9:47 PM, Saturday July 1st 2023
Sorry for the wait on your critique - you submitted right when our promptathon started, and having been burnt out from 3 weeks of unexpected traveling, catching covid, and finishing up prep for the promptathon while sick, I ended up taking the promptathon week to recover. But anyway, enough excuses - onto your feedback!
Starting with the structural aspect of the challenge, I'm pleased to see that you've been mindful of building out each wheel with several ellipses, allowing you to create the gentle arcing profile for the tire that tells the viewer of its inflated nature, and that if dropped, it'd land with more of a bounce rather than a heavy thud. That said, I did notice a couple of issues in how you were handling the spokes of your wheel's rims.
As shown here when drawing the side planes of those spokes, you'd extend the farther edge as far as the edge closer to the viewer. The farther edge should be cut off sooner, where it intersects with the wall of the inner rim. Additionally, when executing these smaller marks, you had a tendency to set aside the principles of markmaking from Lesson 1. Your linework gets a little scratchy at times, which suggests that you're not applying the ghosting method as consistently as you should be - not everywhere, but in a lot of your wheels, especially when dealing with the tighter, smaller elements.
Continuing onto the textural aspect of the challenge, this part tends to serve as something of a trap. Being as far removed from Lesson 2 and its textural principles, it's not at all uncommon for students to largely forget about the concepts of implicit markmaking, and of using cast shadow shapes in order to suggest the presence of the textural forms on their tires. In such cases, they'll fall back to explicit markmaking, where they focus either on outlining/constructing the textural forms themselves, and doing so directly, or where they focus primarily on drawing what they see, mark by mark, rather than focusing on each individual textural form and considering how it relates in 3D space to the surfaces around it.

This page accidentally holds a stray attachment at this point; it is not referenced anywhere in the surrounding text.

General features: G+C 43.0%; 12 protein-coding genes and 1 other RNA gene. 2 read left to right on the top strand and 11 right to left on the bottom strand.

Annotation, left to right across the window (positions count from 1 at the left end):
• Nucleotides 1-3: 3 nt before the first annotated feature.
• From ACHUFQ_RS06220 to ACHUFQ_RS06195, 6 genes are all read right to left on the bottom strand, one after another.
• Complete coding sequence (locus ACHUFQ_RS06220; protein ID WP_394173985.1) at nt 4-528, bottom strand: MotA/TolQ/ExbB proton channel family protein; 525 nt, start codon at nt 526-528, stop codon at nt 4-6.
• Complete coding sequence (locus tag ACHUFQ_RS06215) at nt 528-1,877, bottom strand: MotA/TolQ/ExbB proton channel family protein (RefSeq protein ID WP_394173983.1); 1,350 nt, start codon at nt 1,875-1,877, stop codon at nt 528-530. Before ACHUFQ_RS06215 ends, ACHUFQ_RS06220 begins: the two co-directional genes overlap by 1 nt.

This by and large appears to be the situation that you're falling into, so I strongly urge you to review the Lesson 2 texture material. Review all of it, but in particular the reminders here touch upon the main issues that I'm seeing.
In addition to this, also take a look at this diagram which explores a common mistake when dealing with textures relating to holes, grooves, cracks, etc. - really any situation where the "named" element corresponds not to an actual physical form, but rather to negative space, or an absence of form. In such cases students tend to want to simply draw them directly and fill them in, rather than considering the textural forms in question actually being the walls that surround these empty spaces, and cast shadows upon one another's surfaces.
Now, as that element of the challenge is something of an intentional trap, it's not something I hold back students over, or assign revisions. Rather, it's just an opportunity to highlight that certain elements of the course material may have been forgotten, given that it's such a lengthy process, and so you should definitely go back and review it, as well as anything else you think may have gotten lost in the mix. Honestly, periodically reviewing the Lesson 0 material is always worthwhile as well.
With that, I'll go ahead and mark this challenge as complete.
Move onto Lesson 7, once you've had a chance to review anything you feel may have been forgotten.